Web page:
Yellow-rumped Warbler

Blackpoll Warbler
Blackburnian Warbler
Tennessee Warbler
American Redstart
Magnolia Warbler
Golden-winged Warbler
Nashville Warbler
Despite that incredible day and some good birding days that followed, I was missing one key warbler that should have been easy to get - the Black-throated Green Warbler. I just didn't bump into any.  To aggravate matters, two of my birding friends had one show up in their yards.  Migration came and went without me adding this cool bird to my now lengthy list of warbler life birds.  Hope was not lost, though, as they and many other warbler species take up residence in the northeastern part of our state, a region my family and I visit frequently.

So I planned a family camping trip to Temperance River State Park which is located on the North Shore of Lake Superior to hopefully find this bird.  We got to the park late in the evening and almost instantly when we stepped out of the car we heard the buzzy "Zoo-zee-zoo-zoo-ZEE!" song of my target bird.  Since I had to set up camp, I didn't have time to look that evening.  Early the next morning, though, I was on the hunt.  Within minutes I heard the song again and found that bird that had eluded me all spring.
Black-throated Green Warbler
It turns out these warblers were all over the park.  We had one at each of the two campsites we occupied.  Now that I had that bird secured, it was time to move on to the next target.  Conveniently located near Temperance River was Oberg Mountain, which is the most reliable place to find the rare regular Black-throated Blue Warbler in Minnesota according the The Birder's Guide to Minnesota by birding legend Kim Eckert.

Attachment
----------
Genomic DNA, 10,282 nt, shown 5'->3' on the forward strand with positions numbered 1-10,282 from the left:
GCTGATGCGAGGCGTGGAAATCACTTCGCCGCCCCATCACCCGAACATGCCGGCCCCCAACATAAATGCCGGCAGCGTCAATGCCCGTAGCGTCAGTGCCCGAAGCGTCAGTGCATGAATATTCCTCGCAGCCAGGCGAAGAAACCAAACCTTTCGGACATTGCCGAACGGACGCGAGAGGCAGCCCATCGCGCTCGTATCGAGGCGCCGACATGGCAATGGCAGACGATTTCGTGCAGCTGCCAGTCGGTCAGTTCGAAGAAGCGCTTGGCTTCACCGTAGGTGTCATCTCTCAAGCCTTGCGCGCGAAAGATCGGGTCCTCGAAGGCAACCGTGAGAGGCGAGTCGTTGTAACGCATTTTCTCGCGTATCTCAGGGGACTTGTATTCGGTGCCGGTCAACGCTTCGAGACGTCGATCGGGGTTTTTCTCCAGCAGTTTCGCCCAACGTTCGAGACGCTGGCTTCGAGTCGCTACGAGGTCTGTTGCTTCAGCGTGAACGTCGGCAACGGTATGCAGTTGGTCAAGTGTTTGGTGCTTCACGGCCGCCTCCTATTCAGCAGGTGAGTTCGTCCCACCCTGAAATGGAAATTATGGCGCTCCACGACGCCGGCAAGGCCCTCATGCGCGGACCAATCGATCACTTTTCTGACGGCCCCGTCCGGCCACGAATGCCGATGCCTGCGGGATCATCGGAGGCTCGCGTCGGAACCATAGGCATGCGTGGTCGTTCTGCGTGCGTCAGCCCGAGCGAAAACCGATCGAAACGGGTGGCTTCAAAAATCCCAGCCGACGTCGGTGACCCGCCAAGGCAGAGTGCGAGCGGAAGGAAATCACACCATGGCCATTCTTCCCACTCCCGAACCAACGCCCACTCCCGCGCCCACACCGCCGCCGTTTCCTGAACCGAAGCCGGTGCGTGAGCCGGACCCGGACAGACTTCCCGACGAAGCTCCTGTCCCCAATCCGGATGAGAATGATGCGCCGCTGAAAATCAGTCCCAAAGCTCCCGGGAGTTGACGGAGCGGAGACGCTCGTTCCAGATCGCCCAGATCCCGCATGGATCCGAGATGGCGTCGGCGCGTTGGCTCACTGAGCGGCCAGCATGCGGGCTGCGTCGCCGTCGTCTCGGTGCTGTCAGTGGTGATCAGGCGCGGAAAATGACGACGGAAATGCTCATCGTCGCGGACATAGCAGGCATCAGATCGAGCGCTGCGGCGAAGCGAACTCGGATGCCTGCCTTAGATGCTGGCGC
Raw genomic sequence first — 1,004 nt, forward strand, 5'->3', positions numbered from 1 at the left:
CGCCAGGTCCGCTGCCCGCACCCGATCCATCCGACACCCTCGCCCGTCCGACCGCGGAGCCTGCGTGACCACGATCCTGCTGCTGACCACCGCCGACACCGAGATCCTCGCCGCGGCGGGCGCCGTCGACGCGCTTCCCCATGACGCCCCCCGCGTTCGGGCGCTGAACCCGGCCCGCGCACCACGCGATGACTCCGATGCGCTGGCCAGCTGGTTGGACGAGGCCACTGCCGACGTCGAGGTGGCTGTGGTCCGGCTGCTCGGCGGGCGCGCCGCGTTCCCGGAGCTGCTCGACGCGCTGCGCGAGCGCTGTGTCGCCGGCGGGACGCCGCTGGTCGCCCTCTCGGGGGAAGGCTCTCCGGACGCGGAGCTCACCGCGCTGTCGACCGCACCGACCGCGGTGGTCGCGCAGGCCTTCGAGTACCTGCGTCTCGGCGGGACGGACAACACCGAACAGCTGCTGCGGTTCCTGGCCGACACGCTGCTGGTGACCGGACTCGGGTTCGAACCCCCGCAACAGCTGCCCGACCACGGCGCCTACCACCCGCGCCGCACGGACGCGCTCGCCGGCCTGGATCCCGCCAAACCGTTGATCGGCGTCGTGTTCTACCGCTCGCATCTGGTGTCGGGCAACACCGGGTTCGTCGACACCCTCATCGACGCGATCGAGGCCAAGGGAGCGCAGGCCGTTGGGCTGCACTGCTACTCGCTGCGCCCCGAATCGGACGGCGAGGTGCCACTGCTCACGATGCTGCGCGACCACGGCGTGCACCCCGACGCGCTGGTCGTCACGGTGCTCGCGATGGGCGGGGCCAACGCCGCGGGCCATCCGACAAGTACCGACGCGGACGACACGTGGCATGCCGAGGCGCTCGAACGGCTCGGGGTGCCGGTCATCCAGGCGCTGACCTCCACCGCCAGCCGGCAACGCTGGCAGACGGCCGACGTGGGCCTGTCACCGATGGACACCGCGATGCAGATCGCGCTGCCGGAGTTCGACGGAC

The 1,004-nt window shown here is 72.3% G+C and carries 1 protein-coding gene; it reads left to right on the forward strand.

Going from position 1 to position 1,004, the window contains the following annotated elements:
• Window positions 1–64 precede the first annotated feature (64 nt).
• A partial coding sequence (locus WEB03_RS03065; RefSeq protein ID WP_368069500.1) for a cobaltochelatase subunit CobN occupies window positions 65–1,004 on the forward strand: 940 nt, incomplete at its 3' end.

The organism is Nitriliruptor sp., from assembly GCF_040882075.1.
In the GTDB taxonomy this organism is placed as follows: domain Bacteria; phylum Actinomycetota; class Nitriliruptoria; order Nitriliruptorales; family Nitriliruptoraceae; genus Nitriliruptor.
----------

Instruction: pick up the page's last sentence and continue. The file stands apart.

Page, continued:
As a family we made the 2.5 mile loop hike around the top of the mountain, which would just be considered a large hill in most states.  Plenty of times we heard the distinctive "Zoo-zoo-ZEE!" song of the Black-throated Blue, but we just couldn't locate it.  By this time my thirst for warblers had grown so much that I was determined to come back the next morning to find one.  That next morning when I was hiking by myself I finally found my bird.  It was so stunningly close that I nearly lost my breath as I fumbled for the camera.  I could not get over how beautiful this bird was. It was a literal and figurative mountain-top experience.
Black-throated Blue Warbler
While on this camping trip I got an email through the Minnesota Ornithologists' Union list serve that a Cerulean Warbler was reported a mere hour-and-a-half away from my home.  Now I was anxious for this vacation to be over so we could hurry home to chase this bird.